• Made by Rick van Rein, rick at openfortress dot Netherlands.
  • Thanks to NLnet for funding the development in part.

Up to v0.3:

  • The tool has shown to work well in various modes of operation
  • You MUST only use port 5060 for all SIP communication (to be fixed later)
  • You SHOULD NOT rely on multi-homed IPv6 to forward RTP properly
  • Not all extensions to SIP are supported, but plain calls, registration and other common facilities work reliably
  • Made by Rick van Rein, rick at openfortress dot Netherlands
  • Many thanks for testing help to Henri Manson from Mansoft dot Netherlands
GIT tag Release notes
v0.5 Support arbitrary SIP ports. Use a better SIP parser. Better internal structure (not parser-driven). Resolve memory leakages. Support all SIP facilities available in RFCs. Comprehensive testing system. Logging facilities.
v0.3 Survive SIP PING. Survive rebooting GrandStream. Daemon mode. SIGHUP: Detach SIP but support RTP until it terminates. Phones at same side of same SIPproxy64 can connect through it.
v0.2 Record-Route header order problem in osip2 solved. Resolved crashes on NOTIFY/other without From tag.
v0.1 IPv4-to-IPv6 and IPv6-to-IPv4 calls: REGISTER, INVITE, CANCEL, BYE. Access to uplinks. RTPproxy64 (symmetric RTP). Local calls and calls through IPv4-IPv6-IPv4 may fail.

The software is young, but it has shown to work and be stable.

The current version in trunk does not support all SIP extensions yet, but we have an internal version that should support all SIP RFCs and be really straightforward to extend with future ones. It is still less than 50 kB in size, and therefore suitable for embedded environments like routers.

The underlying OSIP2 parser used in trunk seems a bit unreliable (due to incomplete documentation). Its memory leaks can be overcome by an occasional restart in a cronjob; this will not cause any downtime or disruption on running streams. The internal version switches to a new parser of our own design, which is akin to what is done in popular SIP software such as OpenSIPS.

If you have any problems, please let me know. What is especially useful is to show me the message that failed on you, together with the commandline that your SIPproxy64 runs with. Problems are very consistent due to the almost-stateless nature of SIPproxy64, so it is usually a matter of tracking down a false assumption made about the parser and/or the "proper" behaviour of a SIP device, and then finding the most elegant way to bypass that.

Download

This project is registered with SourceForge as SIPproxy64, where it has a managed git browsing interface and users forum. You can also download the source code for trial version 0.5 from this website.

The source code can also be obtained at git://git.0cpm.org/sipproxy64/. Note that I haven't bothered to setup IPv4 access -- as the tool will require you to have IPv6 setup anyway ;-)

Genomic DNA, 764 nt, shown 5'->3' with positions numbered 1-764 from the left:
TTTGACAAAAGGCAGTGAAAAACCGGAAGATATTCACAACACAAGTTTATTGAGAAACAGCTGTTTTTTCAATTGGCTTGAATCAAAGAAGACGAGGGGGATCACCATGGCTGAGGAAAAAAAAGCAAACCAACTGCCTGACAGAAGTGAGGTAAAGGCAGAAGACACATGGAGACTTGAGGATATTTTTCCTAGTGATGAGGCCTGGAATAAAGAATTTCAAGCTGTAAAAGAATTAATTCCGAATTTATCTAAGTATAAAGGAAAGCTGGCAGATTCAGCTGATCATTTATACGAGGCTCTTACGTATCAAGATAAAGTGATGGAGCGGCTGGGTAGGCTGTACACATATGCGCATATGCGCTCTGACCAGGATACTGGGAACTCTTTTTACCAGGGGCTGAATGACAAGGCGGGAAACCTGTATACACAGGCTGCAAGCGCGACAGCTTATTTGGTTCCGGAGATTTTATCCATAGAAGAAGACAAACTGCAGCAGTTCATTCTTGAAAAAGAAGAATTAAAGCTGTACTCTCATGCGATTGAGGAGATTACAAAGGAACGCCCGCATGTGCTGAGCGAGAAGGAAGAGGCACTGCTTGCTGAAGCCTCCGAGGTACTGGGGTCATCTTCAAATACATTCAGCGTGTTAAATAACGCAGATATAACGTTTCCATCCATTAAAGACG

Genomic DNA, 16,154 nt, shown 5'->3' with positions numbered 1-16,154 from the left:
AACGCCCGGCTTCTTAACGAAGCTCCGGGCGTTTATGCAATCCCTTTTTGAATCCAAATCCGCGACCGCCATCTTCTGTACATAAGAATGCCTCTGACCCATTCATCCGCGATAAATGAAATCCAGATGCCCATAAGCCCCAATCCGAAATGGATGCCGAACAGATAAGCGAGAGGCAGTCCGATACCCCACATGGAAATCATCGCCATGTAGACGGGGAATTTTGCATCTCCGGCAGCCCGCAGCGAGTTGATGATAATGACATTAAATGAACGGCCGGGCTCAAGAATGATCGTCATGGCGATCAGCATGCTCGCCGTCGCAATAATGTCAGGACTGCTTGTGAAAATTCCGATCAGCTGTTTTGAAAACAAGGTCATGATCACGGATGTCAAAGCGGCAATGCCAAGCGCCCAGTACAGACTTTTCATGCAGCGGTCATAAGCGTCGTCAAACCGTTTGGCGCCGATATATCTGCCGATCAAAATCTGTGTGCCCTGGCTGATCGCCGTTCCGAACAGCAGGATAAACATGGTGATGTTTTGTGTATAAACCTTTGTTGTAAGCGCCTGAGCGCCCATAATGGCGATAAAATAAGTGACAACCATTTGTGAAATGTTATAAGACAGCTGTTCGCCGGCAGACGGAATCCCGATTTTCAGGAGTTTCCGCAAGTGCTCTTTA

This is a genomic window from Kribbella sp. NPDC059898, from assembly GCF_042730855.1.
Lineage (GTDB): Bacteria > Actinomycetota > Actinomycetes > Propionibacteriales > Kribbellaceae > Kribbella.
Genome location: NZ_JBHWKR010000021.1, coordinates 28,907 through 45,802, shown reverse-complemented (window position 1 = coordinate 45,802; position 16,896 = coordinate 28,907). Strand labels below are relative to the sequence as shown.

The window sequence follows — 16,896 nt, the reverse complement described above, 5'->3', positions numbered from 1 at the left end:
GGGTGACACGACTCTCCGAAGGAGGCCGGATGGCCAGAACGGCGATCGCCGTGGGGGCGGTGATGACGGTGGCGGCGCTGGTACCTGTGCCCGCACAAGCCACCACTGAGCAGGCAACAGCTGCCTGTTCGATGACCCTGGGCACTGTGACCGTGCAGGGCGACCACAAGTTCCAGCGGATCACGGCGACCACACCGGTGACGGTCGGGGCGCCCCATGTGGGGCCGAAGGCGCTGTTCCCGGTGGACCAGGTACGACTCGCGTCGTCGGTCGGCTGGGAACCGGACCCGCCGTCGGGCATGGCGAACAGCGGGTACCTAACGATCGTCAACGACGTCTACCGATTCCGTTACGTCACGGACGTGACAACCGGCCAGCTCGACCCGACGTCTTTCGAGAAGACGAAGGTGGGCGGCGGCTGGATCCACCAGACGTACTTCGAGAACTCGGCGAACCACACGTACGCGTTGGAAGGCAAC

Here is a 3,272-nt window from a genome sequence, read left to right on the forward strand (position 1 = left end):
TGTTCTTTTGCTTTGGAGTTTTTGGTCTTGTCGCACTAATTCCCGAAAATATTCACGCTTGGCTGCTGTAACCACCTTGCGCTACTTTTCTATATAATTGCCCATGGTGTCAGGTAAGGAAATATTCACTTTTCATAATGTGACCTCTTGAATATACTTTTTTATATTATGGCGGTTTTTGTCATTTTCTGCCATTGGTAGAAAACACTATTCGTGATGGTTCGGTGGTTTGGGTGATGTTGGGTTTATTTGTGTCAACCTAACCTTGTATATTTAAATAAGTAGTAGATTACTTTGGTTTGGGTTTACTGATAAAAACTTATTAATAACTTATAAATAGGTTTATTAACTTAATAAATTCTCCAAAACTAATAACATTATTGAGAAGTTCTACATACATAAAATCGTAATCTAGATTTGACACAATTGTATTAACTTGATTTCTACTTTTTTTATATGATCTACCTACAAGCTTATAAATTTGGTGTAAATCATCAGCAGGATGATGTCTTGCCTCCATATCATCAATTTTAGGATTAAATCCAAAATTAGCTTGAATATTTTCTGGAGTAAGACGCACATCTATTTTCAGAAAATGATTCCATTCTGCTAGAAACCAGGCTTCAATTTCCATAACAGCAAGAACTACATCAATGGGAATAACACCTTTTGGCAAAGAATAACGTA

For the sake of convenience, but without any guarantees in the early phases, there may also be some Debian packages available:

Examples

VoIP router export: VoIP routers usually export a SIP service to the LAN. The dial-out function is usually protected with a password (is it a strong one?) but calling your own number, or an internal number, is usually permitted without password for any LAN-side traffic. You can share this access point to your old-school telephones by calling to that SIP server. You would share the router's SIP functions from your IPv6 access router as follows:

sipproxy64 -l 192.0.2.70 \                  # Listen to an IPv4 address
           -L 2001:db8:666::3 \             # Listen to an IPv6 address
           192.0.2.1=2001:db8:666::5060     # Link router IP to its IPv6 counterpart

You would need to setup the "fake" IPv6 address for the router, and call the phone numbers available on the LAN @ that fake IPv6 address.

IPv4-only SIP phones: Many current SIP-phones are IPv4-only. Until these have all been overtaken by open source firmware ;-) they can enter the IPv6 realm through a mapping on a proxy that has a "fake" IPv6 address and pairs them with each phone:

sipproxy64 -l 192.0.2.70 \                    # Listen to an IPv4 address
           -L 2001:db8:666::3 \               # Listen to an IPv6 address
           192.0.2.86=2001:db8:666::86 \      # Link phone #1 to its IPv6 counterpart
           192.0.2.87=2001:db8:666::87 \      # Link phone #2 to its IPv6 counterpart
           192.0.2.88=2001:db8:666::88        # Link phone #3 to its IPv6 counterpart

As before, there is a "fake" IPv6 address created to cover the phone. It would also be possible to cover IPv6-only phones based on a "fake" IPv4 address, because the tool is perfectly symmetrical in its IPv4 and IPv6 behaviour.

Dial-out over IPv6: The example above can be extended to support dial-out over IPv6, even with an IPv4-only phone. To do this, a phone would have to use the SIPproxy64 address 192.0.2.70 as its outgoing proxy, and an additional parameter would have to be configured:

sipproxy64 -l 192.0.2.70 \
           -L 2001:db8:666::3 \
           -U 2001:db8:456::12 \              # Uplink to IPv6 SIP provider
           192.0.2.86=2001:db8:666::86 \
           192.0.2.87=2001:db8:666::87 \
           192.168.2.88=3001:333:666::88

As before, there is a -u option for an IPv4 uplink, mirrorring the -U on the IPv6 side. The uplinks are generally used for undirected traffic from the other address family, usually from a fresh INVITE arriving on the -l or -L interfaces.

Traffic sent from a known phone will be forwarded from the phone's "fake" IP on the other side. Traffic sent from anywhere else is forwarded from the general -l or -L listen address.